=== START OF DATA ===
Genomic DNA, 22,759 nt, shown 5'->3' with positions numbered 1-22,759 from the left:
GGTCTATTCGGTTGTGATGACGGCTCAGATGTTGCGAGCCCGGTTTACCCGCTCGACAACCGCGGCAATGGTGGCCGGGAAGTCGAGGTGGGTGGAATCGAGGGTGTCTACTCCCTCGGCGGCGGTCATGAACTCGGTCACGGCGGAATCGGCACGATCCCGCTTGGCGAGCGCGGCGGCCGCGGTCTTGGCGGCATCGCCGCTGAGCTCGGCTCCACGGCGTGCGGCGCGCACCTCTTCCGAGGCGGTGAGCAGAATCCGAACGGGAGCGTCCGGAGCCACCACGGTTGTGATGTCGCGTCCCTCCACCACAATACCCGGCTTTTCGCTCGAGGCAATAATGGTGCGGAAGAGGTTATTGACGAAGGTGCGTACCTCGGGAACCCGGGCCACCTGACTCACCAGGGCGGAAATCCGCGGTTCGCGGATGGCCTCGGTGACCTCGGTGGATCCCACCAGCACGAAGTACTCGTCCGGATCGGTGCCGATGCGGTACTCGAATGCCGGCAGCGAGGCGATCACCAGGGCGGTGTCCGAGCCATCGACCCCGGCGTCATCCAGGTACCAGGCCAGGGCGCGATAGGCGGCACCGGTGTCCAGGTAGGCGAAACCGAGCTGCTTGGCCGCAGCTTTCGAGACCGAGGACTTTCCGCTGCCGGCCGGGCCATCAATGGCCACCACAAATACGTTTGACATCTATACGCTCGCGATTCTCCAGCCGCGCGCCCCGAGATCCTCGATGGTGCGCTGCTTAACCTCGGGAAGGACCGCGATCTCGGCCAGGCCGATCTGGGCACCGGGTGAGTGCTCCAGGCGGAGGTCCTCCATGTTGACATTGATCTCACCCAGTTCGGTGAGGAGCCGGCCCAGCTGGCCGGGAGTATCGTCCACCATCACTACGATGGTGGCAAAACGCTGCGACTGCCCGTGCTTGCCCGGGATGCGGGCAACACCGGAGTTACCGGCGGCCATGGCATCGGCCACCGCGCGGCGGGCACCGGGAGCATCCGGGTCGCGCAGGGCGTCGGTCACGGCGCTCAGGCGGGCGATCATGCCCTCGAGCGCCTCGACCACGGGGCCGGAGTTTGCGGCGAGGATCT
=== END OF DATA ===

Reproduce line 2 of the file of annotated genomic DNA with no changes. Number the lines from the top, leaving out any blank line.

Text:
GGTCTATTCGGTTGTGATGACGGCTCAGATGTTGCGAGCCCGGTTTACCCGCTCGACAACCGCGGCAATGGTGGCCGGGAAGTCGAGGTGGGTGGAATCGAGGGTGTCTACTCCCTCGGCGGCGGTCATGAACTCGGTCACGGCGGAATCGGCACGATCCCGCTTGGCGAGCGCGGCGGCCGCGGTCTTGGCGGCATCGCCGCTGAGCTCGGCTCCACGGCGTGCGGCGCGCACCTCTTCCGAGGCGGTGAGCAGAATCCGAACGGGAGCGTCCGGAGCCACCACGGTTGTGATGTCGCGTCCCTCCACCACAATACCCGGCTTTTCGCTCGAGGCAATAATGGTGCGGAAGAGGTTATTGACGAAGGTGCGTACCTCGGGAACCCGGGCCACCTGACTCACCAGGGCGGAAATCCGCGGTTCGCGGATGGCCTCGGTGACCTCGGTGGATCCCACCAGCACGAAGTACTCGTCCGGATCGGTGCCGATGCGGTACTCGAATGCCGGCAGCGAGGCGATCACCAGGGCGGTGTCCGAGCCATCGACCCCGGCGTCATCCAGGTACCAGGCCAGGGCGCGATAGGCGGCACCGGTGTCCAGGTAGGCGAAACCGAGCTGCTTGGCCGCAGCTTTCGAGACCGAGGACTTTCCGCTGCCGGCCGGGCCATCAATGGCCACCACAAATACGTTTGACATCTATACGCTCGCGATTCTCCAGCCGCGCGCCCCGAGATCCTCGATGGTGCGCTGCTTAACCTCGGGAAGGACCGCGATCTCGGCCAGGCCGATCTGGGCACCGGGTGAGTGCTCCAGGCGGAGGTCCTCCATGTTGACATTGATCTCACCCAGTTCGGTGAGGAGCCGGCCCAGCTGGCCGGGAGTATCGTCCACCATCACTACGATGGTGGCAAAACGCTGCGACTGCCCGTGCTTGCCCGGGATGCGGGCAACACCGGAGTTACCGGCGGCCATGGCATCGGCCACCGCGCGGCGGGCACCGGGAGCATCCGGGTCGCGCAGGGCGTCGGTCACGGCGCTCAGGCGGGCGATCATGCCCTCGAGCGCCTCGACCACGGGGCCGGAGTTTGCGGCGAGGATCT